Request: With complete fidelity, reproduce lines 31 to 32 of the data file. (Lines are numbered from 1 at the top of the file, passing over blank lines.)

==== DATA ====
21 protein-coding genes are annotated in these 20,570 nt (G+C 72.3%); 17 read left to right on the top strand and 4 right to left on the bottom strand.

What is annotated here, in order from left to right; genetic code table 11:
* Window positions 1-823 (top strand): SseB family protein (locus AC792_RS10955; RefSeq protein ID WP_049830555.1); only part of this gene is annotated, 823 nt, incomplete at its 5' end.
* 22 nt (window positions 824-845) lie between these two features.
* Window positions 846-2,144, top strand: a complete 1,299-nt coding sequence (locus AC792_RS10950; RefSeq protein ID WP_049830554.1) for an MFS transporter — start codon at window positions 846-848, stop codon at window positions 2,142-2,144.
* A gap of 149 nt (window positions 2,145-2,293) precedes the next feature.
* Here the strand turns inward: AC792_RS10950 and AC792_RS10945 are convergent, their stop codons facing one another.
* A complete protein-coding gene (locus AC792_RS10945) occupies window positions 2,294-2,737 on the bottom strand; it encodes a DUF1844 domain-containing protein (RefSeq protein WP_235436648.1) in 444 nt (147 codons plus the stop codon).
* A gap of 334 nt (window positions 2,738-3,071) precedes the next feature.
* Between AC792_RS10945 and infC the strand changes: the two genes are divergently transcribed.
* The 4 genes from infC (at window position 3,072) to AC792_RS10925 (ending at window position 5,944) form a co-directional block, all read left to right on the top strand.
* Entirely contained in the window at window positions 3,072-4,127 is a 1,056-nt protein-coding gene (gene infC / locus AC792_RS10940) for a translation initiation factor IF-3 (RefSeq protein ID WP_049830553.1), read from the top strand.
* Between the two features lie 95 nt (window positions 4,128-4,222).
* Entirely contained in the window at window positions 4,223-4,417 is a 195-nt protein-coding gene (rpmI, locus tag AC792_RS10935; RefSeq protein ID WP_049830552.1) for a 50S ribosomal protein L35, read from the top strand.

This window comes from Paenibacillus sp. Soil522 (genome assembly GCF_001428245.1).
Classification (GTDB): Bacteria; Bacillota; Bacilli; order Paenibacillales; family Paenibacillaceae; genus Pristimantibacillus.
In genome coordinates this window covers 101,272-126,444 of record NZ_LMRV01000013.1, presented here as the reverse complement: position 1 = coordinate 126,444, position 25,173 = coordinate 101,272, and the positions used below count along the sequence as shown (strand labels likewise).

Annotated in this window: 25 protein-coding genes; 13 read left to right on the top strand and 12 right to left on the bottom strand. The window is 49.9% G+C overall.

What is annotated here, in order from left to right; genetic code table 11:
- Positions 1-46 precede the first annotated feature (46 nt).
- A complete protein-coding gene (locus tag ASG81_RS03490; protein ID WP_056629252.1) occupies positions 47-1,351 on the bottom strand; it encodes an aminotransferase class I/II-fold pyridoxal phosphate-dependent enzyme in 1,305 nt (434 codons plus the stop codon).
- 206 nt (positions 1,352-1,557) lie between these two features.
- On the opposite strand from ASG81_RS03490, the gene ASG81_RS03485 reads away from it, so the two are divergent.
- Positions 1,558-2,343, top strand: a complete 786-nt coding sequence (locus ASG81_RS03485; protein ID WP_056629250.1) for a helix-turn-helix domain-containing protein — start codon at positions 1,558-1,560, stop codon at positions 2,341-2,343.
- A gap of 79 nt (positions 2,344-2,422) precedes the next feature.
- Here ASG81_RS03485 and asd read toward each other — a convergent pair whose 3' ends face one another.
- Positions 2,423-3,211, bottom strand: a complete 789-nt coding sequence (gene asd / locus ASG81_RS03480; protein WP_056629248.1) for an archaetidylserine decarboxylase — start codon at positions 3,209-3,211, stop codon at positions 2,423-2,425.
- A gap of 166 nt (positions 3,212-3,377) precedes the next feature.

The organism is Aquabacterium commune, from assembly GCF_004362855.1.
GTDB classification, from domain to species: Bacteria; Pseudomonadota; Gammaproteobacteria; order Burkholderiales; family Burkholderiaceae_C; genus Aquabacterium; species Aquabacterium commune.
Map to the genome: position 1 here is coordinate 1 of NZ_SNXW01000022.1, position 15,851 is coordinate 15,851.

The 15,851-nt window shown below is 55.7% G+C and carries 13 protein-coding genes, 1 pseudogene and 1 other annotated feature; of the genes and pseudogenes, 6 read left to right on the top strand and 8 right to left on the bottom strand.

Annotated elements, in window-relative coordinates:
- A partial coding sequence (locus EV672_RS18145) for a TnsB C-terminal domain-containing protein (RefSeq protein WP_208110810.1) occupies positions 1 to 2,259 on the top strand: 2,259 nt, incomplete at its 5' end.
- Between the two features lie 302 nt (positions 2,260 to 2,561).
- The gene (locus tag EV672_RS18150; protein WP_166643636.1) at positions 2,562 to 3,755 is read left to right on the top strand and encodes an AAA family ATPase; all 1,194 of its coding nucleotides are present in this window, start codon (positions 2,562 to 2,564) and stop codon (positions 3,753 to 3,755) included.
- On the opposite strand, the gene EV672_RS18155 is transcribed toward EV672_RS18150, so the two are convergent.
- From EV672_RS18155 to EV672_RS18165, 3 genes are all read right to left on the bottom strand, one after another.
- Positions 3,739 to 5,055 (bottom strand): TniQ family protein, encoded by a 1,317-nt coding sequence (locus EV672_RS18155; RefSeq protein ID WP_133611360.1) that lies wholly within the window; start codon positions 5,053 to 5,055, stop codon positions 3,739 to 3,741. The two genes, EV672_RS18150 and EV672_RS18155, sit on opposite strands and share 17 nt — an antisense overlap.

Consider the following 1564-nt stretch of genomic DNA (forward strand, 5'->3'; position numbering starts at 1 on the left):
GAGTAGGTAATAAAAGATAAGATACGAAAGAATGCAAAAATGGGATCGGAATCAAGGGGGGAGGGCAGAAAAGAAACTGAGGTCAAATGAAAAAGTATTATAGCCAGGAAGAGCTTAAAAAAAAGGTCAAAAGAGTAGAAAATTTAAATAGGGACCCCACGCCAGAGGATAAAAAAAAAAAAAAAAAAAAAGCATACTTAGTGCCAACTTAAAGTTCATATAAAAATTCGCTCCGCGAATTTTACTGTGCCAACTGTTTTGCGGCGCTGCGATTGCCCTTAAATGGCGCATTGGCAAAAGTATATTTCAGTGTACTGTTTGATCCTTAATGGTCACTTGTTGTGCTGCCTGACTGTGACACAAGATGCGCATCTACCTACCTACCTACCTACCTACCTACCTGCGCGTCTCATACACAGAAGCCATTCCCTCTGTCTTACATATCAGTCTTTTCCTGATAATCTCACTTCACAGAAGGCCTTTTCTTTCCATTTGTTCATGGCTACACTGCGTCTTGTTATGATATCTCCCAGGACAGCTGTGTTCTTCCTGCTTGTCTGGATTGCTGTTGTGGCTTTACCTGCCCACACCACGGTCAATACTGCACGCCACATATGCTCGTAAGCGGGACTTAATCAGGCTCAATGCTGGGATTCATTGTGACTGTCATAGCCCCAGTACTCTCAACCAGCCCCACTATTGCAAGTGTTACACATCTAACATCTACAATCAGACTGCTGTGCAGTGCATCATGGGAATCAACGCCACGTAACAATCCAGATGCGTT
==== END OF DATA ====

Map to the genome: position 1 here is coordinate 1 of NZ_SNXW01000022.1, position 15,851 is coordinate 15,851.

The 15,851-nt window shown below is 55.7% G+C and carries 13 protein-coding genes, 1 pseudogene and 1 other annotated feature; of the genes and pseudogenes, 6 read left to right on the top strand and 8 right to left on the bottom strand.